1. ## Finding Probabilities

I'm taking a Mathematical Statistics class, and the first chapter is on probability. Most of it makes sense, but I'm still trying to understand how to tackle certain problems (when to use permutations over combinations, etc.)

Here is one problem (out of several) that I'm having trouble trying to set up:

In a state lottery four digits are drawn at random one at a time with replacement from 0 to 9. Suppose that you win if any permutation of your selected integers is drawn. Give the probability of winning if you select:

(a) 6,7,8,9

(b) 6,7,8,8

(c) 7,7,8,8

(d) 7,8,8,8

Source: Probability and Statistical Inference, 7e by Hogg and Tanis. Problem 1.3-7

I'm pretty sure that the number of possible 4-digit combinations is $10^4=10,000$, but I'm not sure where to go from there.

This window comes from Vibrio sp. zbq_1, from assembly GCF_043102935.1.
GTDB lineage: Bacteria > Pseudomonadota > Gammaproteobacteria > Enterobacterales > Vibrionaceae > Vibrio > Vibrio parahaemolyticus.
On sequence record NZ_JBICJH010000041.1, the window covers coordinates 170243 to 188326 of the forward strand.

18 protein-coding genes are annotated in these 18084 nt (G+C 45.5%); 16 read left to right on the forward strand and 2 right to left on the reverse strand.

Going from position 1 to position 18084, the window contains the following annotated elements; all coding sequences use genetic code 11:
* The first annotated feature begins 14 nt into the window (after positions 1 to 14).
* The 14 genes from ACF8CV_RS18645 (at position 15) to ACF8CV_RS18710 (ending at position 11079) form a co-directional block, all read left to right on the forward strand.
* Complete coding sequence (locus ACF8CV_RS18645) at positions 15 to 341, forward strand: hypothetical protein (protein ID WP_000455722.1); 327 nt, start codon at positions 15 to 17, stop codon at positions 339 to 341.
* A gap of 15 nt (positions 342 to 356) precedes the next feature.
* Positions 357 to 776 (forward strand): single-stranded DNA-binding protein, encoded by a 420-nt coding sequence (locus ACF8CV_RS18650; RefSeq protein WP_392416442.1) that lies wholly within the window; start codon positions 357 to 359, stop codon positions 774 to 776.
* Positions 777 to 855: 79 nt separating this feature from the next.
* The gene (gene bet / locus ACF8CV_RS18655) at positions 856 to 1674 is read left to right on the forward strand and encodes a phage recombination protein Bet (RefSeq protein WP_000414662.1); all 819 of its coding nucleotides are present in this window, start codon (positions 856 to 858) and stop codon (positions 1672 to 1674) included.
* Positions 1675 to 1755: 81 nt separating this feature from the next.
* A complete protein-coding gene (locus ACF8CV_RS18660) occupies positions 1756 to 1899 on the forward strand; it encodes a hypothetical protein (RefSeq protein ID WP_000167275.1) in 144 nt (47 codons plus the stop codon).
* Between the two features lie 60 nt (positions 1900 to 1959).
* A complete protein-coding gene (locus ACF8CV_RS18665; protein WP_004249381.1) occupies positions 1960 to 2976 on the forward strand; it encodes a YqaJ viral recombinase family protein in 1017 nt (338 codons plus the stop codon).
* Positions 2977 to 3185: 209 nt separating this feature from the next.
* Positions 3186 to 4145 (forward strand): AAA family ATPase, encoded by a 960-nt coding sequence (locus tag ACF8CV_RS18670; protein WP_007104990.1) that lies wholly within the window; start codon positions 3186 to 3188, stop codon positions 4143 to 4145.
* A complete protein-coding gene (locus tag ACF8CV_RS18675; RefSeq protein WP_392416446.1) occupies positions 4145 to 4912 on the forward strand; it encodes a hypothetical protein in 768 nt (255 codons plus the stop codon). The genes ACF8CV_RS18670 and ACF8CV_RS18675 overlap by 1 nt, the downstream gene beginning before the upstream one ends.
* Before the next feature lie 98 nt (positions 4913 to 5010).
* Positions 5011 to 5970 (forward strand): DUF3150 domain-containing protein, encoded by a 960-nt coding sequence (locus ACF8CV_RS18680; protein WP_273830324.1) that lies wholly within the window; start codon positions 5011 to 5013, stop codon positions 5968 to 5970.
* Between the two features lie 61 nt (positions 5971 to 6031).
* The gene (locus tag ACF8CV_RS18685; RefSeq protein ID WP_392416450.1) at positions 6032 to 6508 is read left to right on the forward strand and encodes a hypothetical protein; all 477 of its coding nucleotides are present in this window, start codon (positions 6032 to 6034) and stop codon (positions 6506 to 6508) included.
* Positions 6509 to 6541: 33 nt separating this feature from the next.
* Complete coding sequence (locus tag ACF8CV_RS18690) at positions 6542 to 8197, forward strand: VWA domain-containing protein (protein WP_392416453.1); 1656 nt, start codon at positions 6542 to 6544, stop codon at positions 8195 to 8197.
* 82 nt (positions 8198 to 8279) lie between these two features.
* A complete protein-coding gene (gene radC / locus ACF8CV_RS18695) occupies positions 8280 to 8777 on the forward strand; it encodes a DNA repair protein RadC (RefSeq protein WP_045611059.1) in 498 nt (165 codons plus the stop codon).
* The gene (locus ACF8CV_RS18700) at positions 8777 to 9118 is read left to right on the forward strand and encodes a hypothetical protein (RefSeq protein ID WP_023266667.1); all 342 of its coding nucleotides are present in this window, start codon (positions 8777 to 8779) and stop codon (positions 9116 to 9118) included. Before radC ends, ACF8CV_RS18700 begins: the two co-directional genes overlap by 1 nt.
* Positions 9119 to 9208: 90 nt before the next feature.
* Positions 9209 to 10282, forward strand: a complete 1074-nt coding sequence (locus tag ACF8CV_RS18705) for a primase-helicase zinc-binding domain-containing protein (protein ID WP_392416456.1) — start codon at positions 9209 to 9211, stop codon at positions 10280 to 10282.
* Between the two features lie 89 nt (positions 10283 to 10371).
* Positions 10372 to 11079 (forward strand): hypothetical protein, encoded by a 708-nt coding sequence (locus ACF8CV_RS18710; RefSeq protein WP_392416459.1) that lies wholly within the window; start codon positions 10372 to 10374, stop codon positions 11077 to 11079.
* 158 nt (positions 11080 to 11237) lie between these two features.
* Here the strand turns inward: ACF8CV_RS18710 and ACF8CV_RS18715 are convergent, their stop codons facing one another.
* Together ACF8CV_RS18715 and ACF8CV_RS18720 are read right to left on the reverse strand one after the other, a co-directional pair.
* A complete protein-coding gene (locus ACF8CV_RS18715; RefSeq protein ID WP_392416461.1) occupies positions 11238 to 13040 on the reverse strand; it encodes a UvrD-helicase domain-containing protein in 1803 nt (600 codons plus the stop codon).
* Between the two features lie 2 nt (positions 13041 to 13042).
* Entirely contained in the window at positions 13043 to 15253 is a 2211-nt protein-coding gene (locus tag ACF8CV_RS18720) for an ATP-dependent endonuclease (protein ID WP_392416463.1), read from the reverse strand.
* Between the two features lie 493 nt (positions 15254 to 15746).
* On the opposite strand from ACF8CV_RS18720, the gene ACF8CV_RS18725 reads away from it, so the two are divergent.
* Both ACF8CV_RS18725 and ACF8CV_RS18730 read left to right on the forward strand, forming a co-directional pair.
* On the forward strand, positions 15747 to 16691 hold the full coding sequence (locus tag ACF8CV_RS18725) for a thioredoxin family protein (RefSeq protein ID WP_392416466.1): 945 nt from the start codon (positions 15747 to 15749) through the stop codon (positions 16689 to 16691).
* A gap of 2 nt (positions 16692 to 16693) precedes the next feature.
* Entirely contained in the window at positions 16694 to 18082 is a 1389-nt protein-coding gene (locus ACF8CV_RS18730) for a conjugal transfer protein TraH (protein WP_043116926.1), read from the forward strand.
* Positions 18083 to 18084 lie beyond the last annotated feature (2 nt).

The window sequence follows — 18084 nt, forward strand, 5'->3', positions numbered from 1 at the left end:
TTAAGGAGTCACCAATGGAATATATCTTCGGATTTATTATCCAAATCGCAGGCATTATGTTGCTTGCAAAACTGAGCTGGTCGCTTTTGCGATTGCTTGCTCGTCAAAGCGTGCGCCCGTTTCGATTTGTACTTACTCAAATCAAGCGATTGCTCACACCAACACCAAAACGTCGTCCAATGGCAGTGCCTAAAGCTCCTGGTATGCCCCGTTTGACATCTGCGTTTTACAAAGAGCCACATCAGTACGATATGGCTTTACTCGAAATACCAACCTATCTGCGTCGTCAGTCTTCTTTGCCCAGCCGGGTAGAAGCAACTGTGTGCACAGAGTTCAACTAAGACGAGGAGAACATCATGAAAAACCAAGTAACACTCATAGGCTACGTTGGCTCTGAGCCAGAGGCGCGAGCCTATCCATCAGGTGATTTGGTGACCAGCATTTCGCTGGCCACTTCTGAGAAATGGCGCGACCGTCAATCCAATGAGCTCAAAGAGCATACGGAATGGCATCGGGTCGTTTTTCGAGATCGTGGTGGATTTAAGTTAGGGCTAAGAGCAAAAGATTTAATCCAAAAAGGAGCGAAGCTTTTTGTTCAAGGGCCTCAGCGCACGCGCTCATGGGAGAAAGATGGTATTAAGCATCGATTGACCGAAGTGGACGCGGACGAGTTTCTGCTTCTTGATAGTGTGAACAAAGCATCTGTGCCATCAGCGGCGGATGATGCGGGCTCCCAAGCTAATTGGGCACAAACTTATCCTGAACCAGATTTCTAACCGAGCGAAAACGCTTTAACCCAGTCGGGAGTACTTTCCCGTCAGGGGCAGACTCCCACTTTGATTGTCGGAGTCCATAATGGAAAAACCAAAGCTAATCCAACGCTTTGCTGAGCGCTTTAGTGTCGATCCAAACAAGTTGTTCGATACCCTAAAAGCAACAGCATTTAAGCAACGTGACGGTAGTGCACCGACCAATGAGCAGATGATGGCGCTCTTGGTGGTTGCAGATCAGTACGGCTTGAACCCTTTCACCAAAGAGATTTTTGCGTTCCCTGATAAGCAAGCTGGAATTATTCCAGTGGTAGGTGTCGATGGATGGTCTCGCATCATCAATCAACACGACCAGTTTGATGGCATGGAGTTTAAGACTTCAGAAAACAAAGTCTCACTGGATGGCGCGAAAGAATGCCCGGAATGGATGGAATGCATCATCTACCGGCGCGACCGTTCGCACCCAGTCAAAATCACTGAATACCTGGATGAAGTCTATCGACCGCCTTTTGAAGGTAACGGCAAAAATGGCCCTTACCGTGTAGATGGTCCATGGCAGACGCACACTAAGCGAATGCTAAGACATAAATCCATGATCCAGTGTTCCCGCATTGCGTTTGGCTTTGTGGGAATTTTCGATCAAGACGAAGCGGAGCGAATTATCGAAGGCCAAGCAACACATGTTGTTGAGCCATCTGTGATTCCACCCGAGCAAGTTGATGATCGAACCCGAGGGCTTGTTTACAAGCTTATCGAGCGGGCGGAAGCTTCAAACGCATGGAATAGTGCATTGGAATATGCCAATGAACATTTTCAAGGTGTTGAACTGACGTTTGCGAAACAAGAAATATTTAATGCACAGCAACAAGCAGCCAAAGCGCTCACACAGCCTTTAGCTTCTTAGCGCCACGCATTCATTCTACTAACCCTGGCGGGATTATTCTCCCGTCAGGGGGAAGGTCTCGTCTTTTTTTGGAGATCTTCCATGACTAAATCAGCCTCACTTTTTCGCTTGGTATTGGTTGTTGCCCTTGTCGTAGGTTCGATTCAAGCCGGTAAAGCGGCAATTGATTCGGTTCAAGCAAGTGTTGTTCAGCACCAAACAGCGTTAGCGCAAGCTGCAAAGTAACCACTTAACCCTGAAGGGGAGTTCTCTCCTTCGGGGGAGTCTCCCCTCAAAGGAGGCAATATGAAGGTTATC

I'd appreciate any help!

--Chris

2. Originally Posted by Chris L T521
I'm taking a Mathematical Statistics class, and the first chapter is on probability. Most of it makes sense, but I'm still trying to understand how to tackle certain problems (when to use permutations over combinations, etc.)

Here is one problem (out of several) that I'm having trouble trying to set up:

Source: Probability and Statistical Inference, 7e by Hogg and Tanis. Problem 1.3-7

I'm pretty sure that the number of possible 4-digit combinations is $10^4=10,000$, but I'm not sure where to go from there.

I'd appreciate any help!

--Chris
Think of the possibilities as representing 4-digit numbers from 0000 to 9999; as you said, there are 10,000 of them.

For (a), ask yourself how many 4-digit numbers can be created using each of the digits 6,7,8,9 exactly once. Then divide by 10,000 to find the probability.

The remaining problems are similar.

### in a state lottery four digits are drawn at random one at a time

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